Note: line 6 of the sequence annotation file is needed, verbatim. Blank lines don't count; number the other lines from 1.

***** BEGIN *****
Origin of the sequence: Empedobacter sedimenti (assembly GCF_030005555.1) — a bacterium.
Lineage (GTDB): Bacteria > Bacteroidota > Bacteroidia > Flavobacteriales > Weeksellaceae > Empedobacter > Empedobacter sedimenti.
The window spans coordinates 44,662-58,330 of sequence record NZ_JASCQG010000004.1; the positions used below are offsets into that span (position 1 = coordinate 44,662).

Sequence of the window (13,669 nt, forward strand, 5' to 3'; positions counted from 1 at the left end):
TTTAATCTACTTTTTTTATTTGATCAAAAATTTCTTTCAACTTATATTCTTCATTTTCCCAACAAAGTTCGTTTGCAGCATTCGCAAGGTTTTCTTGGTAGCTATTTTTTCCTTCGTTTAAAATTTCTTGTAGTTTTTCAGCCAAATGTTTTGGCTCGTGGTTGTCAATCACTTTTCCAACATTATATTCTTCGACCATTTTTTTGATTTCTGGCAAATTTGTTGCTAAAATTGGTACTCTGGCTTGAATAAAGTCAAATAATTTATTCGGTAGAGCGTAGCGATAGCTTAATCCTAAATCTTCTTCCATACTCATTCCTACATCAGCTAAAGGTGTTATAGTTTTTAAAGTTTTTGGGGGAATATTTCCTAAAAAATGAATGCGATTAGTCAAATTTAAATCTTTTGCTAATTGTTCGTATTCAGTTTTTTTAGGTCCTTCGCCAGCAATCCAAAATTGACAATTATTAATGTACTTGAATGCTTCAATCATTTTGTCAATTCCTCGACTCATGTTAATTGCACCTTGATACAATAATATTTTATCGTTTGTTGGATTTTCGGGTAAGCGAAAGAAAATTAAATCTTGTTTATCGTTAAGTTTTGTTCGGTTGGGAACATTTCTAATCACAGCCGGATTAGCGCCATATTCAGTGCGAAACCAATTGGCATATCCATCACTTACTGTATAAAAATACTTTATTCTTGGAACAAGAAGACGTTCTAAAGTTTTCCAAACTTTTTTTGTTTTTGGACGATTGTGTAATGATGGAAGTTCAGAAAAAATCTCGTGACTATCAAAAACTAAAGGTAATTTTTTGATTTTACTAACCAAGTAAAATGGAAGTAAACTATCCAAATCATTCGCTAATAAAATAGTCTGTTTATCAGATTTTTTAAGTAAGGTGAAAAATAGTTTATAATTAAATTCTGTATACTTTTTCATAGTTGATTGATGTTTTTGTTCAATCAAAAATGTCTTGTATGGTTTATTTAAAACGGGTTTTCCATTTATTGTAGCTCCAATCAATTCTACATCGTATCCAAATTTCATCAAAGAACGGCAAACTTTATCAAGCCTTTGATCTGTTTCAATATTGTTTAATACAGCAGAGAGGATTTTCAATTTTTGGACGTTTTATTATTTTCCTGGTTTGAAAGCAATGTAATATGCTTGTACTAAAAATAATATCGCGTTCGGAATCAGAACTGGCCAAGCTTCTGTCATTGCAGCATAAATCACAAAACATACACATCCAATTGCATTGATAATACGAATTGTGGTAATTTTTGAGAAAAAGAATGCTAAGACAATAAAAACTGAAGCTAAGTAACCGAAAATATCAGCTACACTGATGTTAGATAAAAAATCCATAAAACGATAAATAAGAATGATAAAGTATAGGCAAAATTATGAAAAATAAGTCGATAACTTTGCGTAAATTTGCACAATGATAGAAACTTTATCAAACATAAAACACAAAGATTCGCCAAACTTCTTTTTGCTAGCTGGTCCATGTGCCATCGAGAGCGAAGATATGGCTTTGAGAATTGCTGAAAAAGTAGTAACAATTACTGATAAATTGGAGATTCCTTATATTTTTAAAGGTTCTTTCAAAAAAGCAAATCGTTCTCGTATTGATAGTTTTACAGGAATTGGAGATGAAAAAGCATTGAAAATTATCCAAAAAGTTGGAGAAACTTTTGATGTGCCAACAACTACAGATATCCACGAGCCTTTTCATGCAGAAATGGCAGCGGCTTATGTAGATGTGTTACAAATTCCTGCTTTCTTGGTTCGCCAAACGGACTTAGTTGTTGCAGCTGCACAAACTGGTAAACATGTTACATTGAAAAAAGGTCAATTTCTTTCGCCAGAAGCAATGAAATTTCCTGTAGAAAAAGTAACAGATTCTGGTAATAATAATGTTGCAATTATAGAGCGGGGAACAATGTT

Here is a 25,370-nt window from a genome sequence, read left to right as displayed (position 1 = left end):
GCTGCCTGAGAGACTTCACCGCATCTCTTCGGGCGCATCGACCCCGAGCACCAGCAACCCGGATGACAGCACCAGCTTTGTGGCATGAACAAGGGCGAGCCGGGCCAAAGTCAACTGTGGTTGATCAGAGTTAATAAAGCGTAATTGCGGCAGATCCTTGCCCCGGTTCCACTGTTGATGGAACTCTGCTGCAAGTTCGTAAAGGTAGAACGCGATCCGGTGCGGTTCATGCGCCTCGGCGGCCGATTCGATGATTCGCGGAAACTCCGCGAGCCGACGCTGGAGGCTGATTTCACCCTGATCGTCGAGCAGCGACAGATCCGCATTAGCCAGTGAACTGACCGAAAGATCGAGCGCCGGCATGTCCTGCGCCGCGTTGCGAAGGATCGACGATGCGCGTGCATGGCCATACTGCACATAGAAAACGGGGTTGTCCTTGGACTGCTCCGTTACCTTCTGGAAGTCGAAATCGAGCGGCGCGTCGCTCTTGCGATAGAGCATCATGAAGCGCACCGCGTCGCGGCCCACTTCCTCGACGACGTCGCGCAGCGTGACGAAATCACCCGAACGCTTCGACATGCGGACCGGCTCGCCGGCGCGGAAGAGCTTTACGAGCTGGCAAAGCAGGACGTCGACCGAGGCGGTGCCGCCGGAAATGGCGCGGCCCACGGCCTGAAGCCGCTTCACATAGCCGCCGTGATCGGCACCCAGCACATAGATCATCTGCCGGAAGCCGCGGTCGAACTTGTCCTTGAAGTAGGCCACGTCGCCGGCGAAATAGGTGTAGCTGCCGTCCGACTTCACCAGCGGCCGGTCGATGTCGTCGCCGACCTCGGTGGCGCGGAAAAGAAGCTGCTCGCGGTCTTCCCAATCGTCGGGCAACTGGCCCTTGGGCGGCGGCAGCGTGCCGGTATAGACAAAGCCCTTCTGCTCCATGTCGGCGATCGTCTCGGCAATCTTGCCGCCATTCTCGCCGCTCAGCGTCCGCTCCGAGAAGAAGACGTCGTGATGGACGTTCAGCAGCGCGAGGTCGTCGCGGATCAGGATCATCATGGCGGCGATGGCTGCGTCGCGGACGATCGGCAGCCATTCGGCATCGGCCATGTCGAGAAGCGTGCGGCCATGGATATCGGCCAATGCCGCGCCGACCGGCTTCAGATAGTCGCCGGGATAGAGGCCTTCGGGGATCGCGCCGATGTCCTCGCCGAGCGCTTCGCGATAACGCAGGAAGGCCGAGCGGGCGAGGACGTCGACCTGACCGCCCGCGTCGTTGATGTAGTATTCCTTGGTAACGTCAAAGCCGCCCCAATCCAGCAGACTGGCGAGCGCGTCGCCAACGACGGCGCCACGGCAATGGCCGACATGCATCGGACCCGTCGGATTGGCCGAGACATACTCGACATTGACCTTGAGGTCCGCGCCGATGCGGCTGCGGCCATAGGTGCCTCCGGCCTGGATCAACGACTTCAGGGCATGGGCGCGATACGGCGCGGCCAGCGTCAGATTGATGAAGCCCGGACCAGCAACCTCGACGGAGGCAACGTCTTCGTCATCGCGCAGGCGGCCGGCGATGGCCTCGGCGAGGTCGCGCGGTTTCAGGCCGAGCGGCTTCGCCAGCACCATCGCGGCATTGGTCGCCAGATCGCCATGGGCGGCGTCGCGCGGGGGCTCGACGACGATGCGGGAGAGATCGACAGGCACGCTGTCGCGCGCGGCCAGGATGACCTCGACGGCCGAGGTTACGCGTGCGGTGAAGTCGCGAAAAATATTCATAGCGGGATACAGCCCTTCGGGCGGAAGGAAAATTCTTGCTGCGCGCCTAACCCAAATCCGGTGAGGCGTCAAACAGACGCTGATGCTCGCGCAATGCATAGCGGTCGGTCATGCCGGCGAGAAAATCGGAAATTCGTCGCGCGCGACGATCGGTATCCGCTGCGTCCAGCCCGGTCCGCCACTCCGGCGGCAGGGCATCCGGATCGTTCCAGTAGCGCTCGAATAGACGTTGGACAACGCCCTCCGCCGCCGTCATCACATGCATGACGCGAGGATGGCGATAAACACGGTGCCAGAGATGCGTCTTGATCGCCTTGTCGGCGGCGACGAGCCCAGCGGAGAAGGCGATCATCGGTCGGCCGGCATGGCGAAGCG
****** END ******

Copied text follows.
Here is a 25,370-nt window from a genome sequence, read left to right as displayed (position 1 = left end):